Mohammad’s hair

Rhali 2005 by <a href=''target='_blank'>Naz Shahrokh</a>
Rhali 2005 by Naz Shahrokh

In the Sacred Relic Room in Topkapi Palace, a former imperial residence and present-day museum of the Ottoman period in Istanbul, Turkey, visitors will find relics of the Prophet Muhammad. Among them there is a sword and a few strands of the Prophet’s hair. The devotional practices that surround these relics, concerned quite literally with the spirit of God and thus appropriately termed “spiritual,” are not expressly political. Nonetheless, the public veneration of such baraka (spiritual power)-charged relics challenges laicist traditions in Turkey, whether secularist or Islamist (both of which espouse a version of “rational Islam”). These practices remind us that spirituality is not simply a “private” or domesticated form of religion, but rather a form of devotion that always takes place within broader—and, in the modern context, public—fields of debate about the nature of religion.

Despite the relics’ nearly continuous 550-year residence in Topkapi Palace, we can profitably distinguish between the early years and the later years of their exhibitionist career. Having arrived in Istanbul via Ottoman expansion into Egypt and the Hijaz in the early sixteenth century, the possession of these objects informed the force of the sultan’s claims to authority over the entire Muslim community. They were material evidence of what God’s revelation to humanity through Muhammad made possible for believers in this life and in this world. They point to a physical man (illustrated through his hair), Muhammad, who enjoyed incredible success in nurturing, protecting (at times through his sword), and expanding a community in the service of God. The incredible growth of the Ottoman Empire in the space of a century suggests that the sultan may not have been unjustified in seeing a connection.

Today, safely ensconced in a glass case that sits in a state heritage site (itself a relic of the past), the Prophet’s relics reflect the attempted domestication of Islam in the service of a nationalist project to create and maintain the Turkish nation that can be distinguished from the Ottoman period at all costs. Despite being embalmed in a museum, however, these relics continue to function as something more than data in nationalist historiography. However much the Turkish state continues to regulate what it means to be a Muslim, the authorities cannot contain the surplus value of the Prophet’s relics. Thus we find people using a seemingly secular institution for devotional purposes, much like one finds in the Hagia Sofia, another contested state exhibition space in Istanbul.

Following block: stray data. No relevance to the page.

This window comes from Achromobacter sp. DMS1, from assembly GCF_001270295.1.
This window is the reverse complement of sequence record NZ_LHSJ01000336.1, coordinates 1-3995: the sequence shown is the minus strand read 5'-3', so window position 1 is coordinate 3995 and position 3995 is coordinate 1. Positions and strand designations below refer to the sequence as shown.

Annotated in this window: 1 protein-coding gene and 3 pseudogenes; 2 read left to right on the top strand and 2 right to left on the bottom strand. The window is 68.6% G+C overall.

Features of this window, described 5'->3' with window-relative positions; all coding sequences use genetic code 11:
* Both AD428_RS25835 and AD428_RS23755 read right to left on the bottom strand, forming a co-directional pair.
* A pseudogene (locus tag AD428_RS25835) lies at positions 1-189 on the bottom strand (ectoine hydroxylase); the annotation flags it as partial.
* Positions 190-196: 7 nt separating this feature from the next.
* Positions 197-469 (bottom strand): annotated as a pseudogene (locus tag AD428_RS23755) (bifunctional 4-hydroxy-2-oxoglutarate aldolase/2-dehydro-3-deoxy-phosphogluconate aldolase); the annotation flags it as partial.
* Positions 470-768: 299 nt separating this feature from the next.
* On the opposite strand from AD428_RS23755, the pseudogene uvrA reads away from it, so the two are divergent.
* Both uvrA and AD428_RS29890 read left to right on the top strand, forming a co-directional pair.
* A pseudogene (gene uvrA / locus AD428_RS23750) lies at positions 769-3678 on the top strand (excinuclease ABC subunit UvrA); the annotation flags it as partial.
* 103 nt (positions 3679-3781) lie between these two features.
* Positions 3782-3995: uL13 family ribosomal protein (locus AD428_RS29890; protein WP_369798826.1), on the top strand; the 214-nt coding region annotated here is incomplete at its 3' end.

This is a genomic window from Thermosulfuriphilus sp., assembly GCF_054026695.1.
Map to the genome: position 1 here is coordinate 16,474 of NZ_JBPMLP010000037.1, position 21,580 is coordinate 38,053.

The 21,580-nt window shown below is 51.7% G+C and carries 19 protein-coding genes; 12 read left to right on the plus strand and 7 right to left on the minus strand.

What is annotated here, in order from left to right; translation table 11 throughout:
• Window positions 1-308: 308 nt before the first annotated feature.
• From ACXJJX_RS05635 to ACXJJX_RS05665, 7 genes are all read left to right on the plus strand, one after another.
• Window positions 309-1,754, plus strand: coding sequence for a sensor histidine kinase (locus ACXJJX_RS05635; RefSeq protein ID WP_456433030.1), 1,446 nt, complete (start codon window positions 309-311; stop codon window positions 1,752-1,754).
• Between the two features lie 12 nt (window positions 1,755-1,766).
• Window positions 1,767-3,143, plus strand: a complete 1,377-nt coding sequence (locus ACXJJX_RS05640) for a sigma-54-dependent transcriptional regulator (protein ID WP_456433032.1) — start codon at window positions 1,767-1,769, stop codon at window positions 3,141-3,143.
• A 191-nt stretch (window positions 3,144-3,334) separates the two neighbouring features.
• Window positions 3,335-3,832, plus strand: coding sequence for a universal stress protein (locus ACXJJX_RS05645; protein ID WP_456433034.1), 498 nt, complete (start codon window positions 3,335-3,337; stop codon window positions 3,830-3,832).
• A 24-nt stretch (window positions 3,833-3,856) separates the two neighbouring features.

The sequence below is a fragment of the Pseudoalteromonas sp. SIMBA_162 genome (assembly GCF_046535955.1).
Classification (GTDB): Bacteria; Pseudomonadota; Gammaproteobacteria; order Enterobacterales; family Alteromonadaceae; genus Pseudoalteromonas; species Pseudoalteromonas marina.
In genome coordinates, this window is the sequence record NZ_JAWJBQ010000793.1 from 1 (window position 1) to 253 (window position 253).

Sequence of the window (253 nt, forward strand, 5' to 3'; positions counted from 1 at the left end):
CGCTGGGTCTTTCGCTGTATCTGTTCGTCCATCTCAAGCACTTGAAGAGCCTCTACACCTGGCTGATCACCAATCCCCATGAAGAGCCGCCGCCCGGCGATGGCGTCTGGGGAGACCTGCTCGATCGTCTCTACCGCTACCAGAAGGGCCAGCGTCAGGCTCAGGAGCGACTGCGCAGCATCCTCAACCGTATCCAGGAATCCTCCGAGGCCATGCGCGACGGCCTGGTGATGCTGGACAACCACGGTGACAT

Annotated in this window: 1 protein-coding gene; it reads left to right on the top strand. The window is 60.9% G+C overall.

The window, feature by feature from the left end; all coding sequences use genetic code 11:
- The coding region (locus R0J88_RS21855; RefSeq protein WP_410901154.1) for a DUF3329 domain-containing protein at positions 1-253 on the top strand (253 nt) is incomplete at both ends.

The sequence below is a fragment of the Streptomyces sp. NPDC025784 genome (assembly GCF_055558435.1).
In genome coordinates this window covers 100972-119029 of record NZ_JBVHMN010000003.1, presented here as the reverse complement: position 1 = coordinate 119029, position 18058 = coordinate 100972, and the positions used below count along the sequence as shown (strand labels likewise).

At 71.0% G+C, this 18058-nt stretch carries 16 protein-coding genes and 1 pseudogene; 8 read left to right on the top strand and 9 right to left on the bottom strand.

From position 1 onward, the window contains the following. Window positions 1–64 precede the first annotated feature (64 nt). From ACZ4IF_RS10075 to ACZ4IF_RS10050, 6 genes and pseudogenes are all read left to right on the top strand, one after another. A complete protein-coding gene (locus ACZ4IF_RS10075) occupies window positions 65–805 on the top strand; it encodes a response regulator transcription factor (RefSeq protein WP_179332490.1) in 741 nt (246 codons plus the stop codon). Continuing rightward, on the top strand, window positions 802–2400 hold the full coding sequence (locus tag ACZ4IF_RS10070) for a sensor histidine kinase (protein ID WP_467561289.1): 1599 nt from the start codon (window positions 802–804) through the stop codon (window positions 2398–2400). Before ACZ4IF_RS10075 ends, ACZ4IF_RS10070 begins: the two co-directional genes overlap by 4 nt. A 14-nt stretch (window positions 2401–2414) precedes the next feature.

On my own visit to Topkapi Palace, just after I entered the relic room, a large group of Turkish visitors soon followed—what seemed to be a class outing of some kind. In the midst of the clatter of young kids liberated from the classroom, I felt myself being elbowed aside by a small elderly woman. Clearly, I was not the first. A Frommer’s review of the palace warns visitors: “It’s impossible to rush through the palace, so you should allot at least a half-day and be prepared to encounter a few bottlenecks throughout the enclosed exhibition halls, especially in the Holy Relics Room where the ardent faithful, in their religious fervor, tend to obstruct the display cases.” The momentary displeasure I felt as a tourist gave way to a slight embarrassment as a non-believer: this woman, I presume, actually wanted to be close to the relics because their power was real, no matter how purposefully prosaic the setting.

As a character in Turkey’s nationalist rendering of history, the entombment of the Prophet’s sword is perhaps too obvious a prop to offer much analytic insight. Tamed by the Turkish assembly’s abolishment of the Caliphate in 1924, Islam is no longer a politico-military force with which modern societies must reckon. The Prophet’s hair is another story.

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